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January 05, 2014


Don't forget that the Salem Revised Code is currently written to discourage food carts. Food carts have to be spaced 500 feet apart and have to be moved every six months. This makes food court "pods" like Portland has impossible here. Councilor Dickey is trying to change this and has asked for a staff study. Mayor Petersen is opposed to it, fearing harm to established restaurants. She voted against having the staff even study it. But, fortunately, she was in the minority and we should get some kind of report from the staff in the near future.

Jim, gosh, last I looked Portland is known for its vibrant restaurant scene and also for its vibrant food cart scene.

Restaurants could use food carts as an appetizer, so to speak, for their sit down location. Give 'em a taste; hopefully they'll come back for a full meal deal.

The Mayor needs to enter the 21st century. Or become a health-minded vegetarian, like my wife and I are. Salem has a few decent vegetarian restaurants with a few creative dishes.

But a blossoming food cart scene would multiply the creative possibilities, particularly in the ethnic and veggie cuisine area. I often am downtown, hungry, and can't think of a quick and easy way to get the sort of healthy vegetarian food I like to eat.

I don't want to go into a restaurant. I want to go up to a window, order, get my food promptly, and eat it. Food carts near downtown would be great.

I agree that a food cart area is what Salem is needing. Eugene and Corvallis are more cart friendly then us at the moment. How great would it be to have a dedicated food pod where people can enjoy the street food scene and hang out. The extra foot traffic would definitely help the downtown establishments as well.

There used to be two restaurants in the Civic Center. One was actually under the covered area and the other in the Library near the Peace Plaza. I think there is only a coffee shop there now.

With a few food carts and if they encouraged the restaurants to come back there would be a reason to go to that location. Connecting it with walking paths and/or bikes paths would also make sense.

I suggested at one point that the area near the Carousel should have a series of permanent stalls with water and electricity that vendors could rent. The perfect place would be near the Carousel, Earth Ball, amphitheater area.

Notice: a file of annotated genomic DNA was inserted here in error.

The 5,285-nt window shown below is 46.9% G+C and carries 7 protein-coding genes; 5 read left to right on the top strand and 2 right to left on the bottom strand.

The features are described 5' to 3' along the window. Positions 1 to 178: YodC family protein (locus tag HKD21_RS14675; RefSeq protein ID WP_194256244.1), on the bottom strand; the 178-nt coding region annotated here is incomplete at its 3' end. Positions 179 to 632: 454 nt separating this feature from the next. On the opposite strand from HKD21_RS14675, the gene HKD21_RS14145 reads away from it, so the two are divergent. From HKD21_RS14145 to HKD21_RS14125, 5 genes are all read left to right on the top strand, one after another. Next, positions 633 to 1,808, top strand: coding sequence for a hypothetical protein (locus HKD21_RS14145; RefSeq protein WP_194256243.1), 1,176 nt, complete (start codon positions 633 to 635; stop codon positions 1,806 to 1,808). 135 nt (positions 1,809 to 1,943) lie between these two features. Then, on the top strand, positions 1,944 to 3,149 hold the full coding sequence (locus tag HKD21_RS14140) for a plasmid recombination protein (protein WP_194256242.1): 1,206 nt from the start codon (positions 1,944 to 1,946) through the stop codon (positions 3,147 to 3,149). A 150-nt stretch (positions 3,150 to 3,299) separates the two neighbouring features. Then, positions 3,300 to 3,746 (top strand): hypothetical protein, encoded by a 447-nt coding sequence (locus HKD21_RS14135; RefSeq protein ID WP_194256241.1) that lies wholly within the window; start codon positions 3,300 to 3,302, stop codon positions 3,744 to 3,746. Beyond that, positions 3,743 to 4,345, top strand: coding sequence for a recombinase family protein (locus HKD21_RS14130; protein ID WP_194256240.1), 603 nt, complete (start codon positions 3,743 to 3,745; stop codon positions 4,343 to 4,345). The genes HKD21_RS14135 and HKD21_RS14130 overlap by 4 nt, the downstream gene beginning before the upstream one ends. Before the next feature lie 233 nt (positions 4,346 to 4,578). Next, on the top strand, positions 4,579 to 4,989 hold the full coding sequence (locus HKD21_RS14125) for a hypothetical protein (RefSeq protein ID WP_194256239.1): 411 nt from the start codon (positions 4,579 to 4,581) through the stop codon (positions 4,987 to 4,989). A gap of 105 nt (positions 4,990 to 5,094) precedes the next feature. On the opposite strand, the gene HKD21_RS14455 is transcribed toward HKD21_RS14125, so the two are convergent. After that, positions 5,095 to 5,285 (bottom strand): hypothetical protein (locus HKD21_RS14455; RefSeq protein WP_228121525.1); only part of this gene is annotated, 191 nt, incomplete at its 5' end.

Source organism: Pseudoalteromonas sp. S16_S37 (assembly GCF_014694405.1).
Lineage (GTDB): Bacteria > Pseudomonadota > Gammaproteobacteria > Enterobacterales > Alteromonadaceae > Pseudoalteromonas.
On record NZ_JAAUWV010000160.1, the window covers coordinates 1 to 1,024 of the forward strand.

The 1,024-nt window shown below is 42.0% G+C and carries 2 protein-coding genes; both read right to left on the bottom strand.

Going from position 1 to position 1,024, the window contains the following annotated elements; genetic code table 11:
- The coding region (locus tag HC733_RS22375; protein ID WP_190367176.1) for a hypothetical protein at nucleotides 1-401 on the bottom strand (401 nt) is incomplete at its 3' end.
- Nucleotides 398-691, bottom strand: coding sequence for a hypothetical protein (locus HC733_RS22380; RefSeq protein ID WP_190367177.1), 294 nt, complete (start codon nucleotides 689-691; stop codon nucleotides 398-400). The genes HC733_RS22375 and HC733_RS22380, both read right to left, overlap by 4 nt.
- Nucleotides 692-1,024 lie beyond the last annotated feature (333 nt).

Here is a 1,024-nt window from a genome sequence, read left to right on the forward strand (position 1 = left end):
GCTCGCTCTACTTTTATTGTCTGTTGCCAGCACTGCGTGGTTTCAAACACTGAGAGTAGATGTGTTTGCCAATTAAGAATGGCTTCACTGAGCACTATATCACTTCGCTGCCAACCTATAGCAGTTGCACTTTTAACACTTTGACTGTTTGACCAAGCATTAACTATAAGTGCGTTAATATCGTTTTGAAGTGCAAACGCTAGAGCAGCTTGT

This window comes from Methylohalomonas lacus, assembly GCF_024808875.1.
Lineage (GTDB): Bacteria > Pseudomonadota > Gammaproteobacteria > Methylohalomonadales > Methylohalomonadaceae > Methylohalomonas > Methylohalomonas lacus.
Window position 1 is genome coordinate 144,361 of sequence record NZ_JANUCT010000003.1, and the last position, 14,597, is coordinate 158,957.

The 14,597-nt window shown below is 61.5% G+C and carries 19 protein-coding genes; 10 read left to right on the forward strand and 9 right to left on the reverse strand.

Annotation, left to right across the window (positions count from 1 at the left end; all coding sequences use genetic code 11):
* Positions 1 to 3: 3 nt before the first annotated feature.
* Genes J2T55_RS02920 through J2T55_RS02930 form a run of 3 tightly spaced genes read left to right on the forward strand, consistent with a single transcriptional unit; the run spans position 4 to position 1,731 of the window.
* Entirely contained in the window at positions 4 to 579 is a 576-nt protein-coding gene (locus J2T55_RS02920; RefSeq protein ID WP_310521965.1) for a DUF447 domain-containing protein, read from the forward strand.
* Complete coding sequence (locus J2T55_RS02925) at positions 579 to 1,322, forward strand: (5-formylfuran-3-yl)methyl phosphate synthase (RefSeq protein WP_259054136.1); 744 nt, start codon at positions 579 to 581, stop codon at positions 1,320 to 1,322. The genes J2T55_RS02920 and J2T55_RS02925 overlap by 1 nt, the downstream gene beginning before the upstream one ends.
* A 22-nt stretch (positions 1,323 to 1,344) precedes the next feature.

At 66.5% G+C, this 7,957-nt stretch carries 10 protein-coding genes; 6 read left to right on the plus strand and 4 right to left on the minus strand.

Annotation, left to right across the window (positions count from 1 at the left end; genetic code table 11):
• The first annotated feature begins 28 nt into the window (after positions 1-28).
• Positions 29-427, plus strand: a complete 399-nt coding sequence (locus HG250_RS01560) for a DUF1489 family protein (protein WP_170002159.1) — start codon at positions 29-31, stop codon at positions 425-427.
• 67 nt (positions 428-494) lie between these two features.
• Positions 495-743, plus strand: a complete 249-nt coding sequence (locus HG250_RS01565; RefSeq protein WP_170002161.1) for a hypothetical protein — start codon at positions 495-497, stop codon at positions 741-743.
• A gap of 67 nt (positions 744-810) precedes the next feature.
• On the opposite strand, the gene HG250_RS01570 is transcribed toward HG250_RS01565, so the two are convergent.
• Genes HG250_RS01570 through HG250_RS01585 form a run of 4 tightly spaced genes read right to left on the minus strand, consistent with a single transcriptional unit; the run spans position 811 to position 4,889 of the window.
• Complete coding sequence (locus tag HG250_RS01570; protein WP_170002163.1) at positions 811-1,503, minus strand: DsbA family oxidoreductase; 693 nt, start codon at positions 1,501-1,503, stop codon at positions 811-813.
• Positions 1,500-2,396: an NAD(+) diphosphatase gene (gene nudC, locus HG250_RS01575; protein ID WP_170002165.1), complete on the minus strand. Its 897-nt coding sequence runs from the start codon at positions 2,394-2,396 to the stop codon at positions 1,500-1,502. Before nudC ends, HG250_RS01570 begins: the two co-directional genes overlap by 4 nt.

OK, so let's kill off a flock of birds with one stone, so to speak.

Don't 'build-new" for the police and city council.

Give Mountain West a way out re: Boise Cascade property.

Address the Boise development issues re: railroad tracks / crossing / sky bridge.

Save Mirror Pond.

Add long overdue creek pathways.

1. City of Salem comes to a deal with Mountain West to purchase or land-swap (or, if $$ isn't right, pull an eminent domain play) all the Boise property.
2. City of Salem comes up with plans to take the existing Boise building and retrofit for Police (plenty of parking where the gravel piles are now) with a sky bridge over to the existing city complex.
2.a City of Salem continues to live in complex by updating and earthquake retrofit.
3. On West side of tracks, give the land to Riverside Park for additional space/events (did someone say Food Cart?).
4. (speculation on my part) There must be some sort of railroad bridge over the creek spillway that runs under the Boise buildings now so that the water can get to the river. Reinforce that and provide a pathway connected to the upcoming bridge to Minto-Brown to the west, and Mirror Pond to the east.
5. Mountain West wins; City of Salem wins; best of all, citizens of Salem win.
6. My dreams start to come true: a system of walk/bike paths in Salem begins to materialize.

Lew, I like your ideas. The City already owns some property behind the furniture store (whose name I'm blanking out on) adjacent to the empty Boise Cascade warehouse.

That warehouse building was proposed to be made into condos and parking. Sure seems like it could be refurbished into a Police Facility. No worries about it being secure. I've heard that the warehouse would be almost impossible to demolish, it is so strongly constructed.

The Pringle Creek multi-use path is key, as you noted. There's been some skepticism about whether it is possible to have the path go under the railroad tracks.

Yes, liability concerns and safety are an issue. But this web page shows paths under RR tracks are possible:

As you said, there's a win-win-win possible here. Just takes some creative thinking and community collaboration to make it happen.

There IS a Creek Walk on Pringle Creek from the Slough thru Bush Park. It's the Creek Walk Project. Call me, Ken @ 503-362-0873 or find us on Face book. Let's go Creekwalkin' all spring.

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